Ed Ruscha once said of his beloved Los Angeles, “You can turn on the radio and the radio becomes the soundtrack for what you see out the window. And somehow I get more from doing this in Los Angeles than I do in another city.” Now a work by the 81-year-old L.A. artist that takes the radio as its subject stands a chance of shattering his auction record, with Christie’s offering his 1964 painting Hurting the Word Radio #2 at its November contemporary evening sale in New York with an estimate of $30 million to $40 million.
The painting depicts the word “RADIO” in bright yellow lettering that appears to be C-clamped in some parts, atop a sky-blue background, and if it makes the auction house’s low estimate, with the addition of buyer’s premium, it will edge out Ruscha’s current record of $30.4 million, which was set at the same November sale, back in 2014, for Smash (1963).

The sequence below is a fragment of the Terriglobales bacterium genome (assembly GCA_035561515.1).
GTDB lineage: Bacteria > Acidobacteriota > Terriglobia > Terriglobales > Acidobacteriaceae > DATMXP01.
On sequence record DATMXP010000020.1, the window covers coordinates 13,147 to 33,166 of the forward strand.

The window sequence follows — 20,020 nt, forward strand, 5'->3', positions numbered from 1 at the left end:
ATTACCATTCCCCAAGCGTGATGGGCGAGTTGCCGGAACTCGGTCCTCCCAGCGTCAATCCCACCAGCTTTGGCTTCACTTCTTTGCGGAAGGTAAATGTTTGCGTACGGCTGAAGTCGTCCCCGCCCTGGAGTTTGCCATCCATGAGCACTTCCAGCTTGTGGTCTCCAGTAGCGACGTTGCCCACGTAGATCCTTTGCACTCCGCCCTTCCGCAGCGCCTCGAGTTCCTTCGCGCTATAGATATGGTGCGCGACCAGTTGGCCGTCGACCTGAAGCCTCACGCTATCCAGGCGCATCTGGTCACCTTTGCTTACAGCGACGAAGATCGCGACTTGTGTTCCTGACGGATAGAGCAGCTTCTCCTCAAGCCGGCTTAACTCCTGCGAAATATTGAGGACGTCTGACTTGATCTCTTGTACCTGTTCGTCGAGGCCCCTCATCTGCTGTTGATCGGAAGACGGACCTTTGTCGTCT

The piece hits the auction block for the first time from the collection of Joan and Jack Quinn, who bought it directly from the artist in the early 1970s. The couple’s collection is made up entirely of art from Southern California. Jack passed away in 2017 at the age of 84, and Joan still lives in Beverly Hills. A major L.A. socialite, she has been an associate of artists such as Robert Mapplethorpe, Jean-Michel Basquiat, David Hockney, and Fred Gehry, as well as Ruscha himself, and in 1978, Andy Warhol named her the West Coast editor of Interview magazine.
The work went on view at Christie’s in London today, where it will remain through October 4. So, if you’re out at Frieze London, pop by Christie’s for a warm L.A. breeze.